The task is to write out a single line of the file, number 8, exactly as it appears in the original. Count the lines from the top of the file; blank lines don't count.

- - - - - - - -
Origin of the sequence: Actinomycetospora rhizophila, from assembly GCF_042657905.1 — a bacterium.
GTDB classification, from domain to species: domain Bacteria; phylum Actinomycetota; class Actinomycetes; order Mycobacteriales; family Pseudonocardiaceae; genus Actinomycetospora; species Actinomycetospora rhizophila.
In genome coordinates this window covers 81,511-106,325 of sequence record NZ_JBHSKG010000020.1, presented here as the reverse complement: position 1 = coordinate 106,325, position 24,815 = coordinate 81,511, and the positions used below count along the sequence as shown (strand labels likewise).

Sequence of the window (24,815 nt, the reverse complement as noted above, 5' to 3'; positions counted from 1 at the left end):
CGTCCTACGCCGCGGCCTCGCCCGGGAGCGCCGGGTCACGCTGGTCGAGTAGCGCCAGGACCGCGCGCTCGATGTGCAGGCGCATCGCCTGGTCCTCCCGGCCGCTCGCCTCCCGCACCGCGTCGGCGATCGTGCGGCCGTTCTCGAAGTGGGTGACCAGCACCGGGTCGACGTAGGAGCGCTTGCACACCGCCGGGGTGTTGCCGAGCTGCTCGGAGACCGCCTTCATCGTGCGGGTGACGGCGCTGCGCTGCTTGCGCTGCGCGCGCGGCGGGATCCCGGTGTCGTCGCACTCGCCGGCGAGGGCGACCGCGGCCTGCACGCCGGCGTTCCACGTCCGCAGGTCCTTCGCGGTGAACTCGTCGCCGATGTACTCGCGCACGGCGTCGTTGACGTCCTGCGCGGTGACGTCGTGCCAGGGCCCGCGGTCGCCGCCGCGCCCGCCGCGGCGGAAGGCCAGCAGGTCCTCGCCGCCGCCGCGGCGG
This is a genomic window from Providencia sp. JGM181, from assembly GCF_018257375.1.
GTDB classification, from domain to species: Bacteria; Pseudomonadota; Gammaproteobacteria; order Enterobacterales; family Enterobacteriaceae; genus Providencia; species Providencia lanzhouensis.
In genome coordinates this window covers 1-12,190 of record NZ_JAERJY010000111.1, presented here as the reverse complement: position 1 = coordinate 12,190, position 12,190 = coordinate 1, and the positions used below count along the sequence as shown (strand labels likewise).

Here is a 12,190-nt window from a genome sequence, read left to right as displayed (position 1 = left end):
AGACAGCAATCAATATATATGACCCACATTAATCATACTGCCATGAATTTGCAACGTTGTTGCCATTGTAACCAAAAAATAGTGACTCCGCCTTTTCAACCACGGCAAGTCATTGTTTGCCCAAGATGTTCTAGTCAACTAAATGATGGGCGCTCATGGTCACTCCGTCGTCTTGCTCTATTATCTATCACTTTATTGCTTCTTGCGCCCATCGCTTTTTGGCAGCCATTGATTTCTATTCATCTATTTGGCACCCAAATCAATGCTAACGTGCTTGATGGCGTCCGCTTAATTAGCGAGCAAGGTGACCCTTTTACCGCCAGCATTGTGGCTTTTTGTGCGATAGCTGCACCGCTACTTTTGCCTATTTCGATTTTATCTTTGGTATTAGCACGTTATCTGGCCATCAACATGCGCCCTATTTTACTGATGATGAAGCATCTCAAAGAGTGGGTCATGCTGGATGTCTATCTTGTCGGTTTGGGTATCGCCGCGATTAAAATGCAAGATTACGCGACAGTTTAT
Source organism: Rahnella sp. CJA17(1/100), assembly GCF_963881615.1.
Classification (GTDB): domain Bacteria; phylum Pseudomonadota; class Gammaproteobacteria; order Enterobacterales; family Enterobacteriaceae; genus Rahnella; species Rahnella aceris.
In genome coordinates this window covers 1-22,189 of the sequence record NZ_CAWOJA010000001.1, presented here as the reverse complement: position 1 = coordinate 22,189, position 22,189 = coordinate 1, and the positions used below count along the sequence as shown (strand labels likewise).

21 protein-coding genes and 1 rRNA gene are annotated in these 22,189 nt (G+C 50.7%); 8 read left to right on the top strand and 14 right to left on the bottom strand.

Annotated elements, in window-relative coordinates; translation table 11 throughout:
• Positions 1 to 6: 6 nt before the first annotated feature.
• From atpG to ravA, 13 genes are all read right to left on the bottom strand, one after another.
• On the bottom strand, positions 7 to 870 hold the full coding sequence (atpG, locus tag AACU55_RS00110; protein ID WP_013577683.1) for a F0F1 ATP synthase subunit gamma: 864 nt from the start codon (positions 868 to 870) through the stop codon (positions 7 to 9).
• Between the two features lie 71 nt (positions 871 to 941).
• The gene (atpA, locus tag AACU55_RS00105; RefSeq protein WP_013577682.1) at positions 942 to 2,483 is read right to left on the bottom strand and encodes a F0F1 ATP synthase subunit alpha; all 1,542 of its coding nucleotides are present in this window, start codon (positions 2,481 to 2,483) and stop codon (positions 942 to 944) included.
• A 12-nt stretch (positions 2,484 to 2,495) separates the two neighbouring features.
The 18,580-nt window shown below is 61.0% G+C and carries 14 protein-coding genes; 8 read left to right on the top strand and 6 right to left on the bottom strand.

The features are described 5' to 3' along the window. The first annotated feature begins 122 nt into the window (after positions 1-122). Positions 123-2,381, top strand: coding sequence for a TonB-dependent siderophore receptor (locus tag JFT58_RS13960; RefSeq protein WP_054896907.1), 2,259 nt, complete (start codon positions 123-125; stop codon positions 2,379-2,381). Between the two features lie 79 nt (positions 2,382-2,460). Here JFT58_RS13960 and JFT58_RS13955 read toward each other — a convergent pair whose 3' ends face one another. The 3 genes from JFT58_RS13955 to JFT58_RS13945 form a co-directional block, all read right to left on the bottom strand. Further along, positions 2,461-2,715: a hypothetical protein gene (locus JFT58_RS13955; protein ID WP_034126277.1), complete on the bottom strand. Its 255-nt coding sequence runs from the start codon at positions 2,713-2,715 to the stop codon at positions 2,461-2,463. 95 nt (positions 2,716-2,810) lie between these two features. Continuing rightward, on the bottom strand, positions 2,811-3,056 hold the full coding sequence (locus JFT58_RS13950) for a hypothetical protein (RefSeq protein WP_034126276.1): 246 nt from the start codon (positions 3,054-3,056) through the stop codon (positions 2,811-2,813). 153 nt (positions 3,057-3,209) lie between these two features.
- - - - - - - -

In genome coordinates this window covers 1-12,190 of record NZ_JAERJY010000111.1, presented here as the reverse complement: position 1 = coordinate 12,190, position 12,190 = coordinate 1, and the positions used below count along the sequence as shown (strand labels likewise).